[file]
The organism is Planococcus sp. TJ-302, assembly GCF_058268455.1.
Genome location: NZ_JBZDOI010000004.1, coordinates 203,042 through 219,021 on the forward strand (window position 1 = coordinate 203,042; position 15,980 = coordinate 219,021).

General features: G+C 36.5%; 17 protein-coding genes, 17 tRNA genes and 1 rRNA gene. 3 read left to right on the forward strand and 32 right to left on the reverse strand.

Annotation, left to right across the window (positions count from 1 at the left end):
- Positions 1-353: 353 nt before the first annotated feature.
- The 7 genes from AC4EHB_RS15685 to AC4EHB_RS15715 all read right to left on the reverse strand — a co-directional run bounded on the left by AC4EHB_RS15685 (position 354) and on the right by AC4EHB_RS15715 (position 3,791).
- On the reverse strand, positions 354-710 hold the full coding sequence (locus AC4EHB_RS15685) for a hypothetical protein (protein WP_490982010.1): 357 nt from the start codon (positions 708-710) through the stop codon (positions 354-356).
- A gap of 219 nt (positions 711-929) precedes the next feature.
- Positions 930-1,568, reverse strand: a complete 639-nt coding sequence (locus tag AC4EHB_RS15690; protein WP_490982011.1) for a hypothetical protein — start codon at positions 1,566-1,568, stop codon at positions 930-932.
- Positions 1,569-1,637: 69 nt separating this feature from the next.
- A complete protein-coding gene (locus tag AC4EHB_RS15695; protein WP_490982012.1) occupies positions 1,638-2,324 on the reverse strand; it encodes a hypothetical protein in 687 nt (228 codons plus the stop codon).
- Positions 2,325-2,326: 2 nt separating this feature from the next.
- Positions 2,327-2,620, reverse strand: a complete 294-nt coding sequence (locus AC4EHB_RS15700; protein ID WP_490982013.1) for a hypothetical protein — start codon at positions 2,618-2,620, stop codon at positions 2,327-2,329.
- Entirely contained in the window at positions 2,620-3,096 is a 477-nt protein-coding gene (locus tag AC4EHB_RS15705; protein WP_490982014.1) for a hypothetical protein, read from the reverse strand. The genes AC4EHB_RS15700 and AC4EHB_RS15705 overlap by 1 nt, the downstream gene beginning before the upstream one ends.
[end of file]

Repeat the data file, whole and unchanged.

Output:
The organism is Planococcus sp. TJ-302, assembly GCF_058268455.1.
Genome location: NZ_JBZDOI010000004.1, coordinates 203,042 through 219,021 on the forward strand (window position 1 = coordinate 203,042; position 15,980 = coordinate 219,021).

General features: G+C 36.5%; 17 protein-coding genes, 17 tRNA genes and 1 rRNA gene. 3 read left to right on the forward strand and 32 right to left on the reverse strand.

Annotation, left to right across the window (positions count from 1 at the left end):
- Positions 1-353: 353 nt before the first annotated feature.
- The 7 genes from AC4EHB_RS15685 to AC4EHB_RS15715 all read right to left on the reverse strand — a co-directional run bounded on the left by AC4EHB_RS15685 (position 354) and on the right by AC4EHB_RS15715 (position 3,791).
- On the reverse strand, positions 354-710 hold the full coding sequence (locus AC4EHB_RS15685) for a hypothetical protein (protein WP_490982010.1): 357 nt from the start codon (positions 708-710) through the stop codon (positions 354-356).
- A gap of 219 nt (positions 711-929) precedes the next feature.
- Positions 930-1,568, reverse strand: a complete 639-nt coding sequence (locus tag AC4EHB_RS15690; protein WP_490982011.1) for a hypothetical protein — start codon at positions 1,566-1,568, stop codon at positions 930-932.
- Positions 1,569-1,637: 69 nt separating this feature from the next.
- A complete protein-coding gene (locus tag AC4EHB_RS15695; protein WP_490982012.1) occupies positions 1,638-2,324 on the reverse strand; it encodes a hypothetical protein in 687 nt (228 codons plus the stop codon).
- Positions 2,325-2,326: 2 nt separating this feature from the next.
- Positions 2,327-2,620, reverse strand: a complete 294-nt coding sequence (locus AC4EHB_RS15700; protein ID WP_490982013.1) for a hypothetical protein — start codon at positions 2,618-2,620, stop codon at positions 2,327-2,329.
- Entirely contained in the window at positions 2,620-3,096 is a 477-nt protein-coding gene (locus tag AC4EHB_RS15705; protein WP_490982014.1) for a hypothetical protein, read from the reverse strand. The genes AC4EHB_RS15700 and AC4EHB_RS15705 overlap by 1 nt, the downstream gene beginning before the upstream one ends.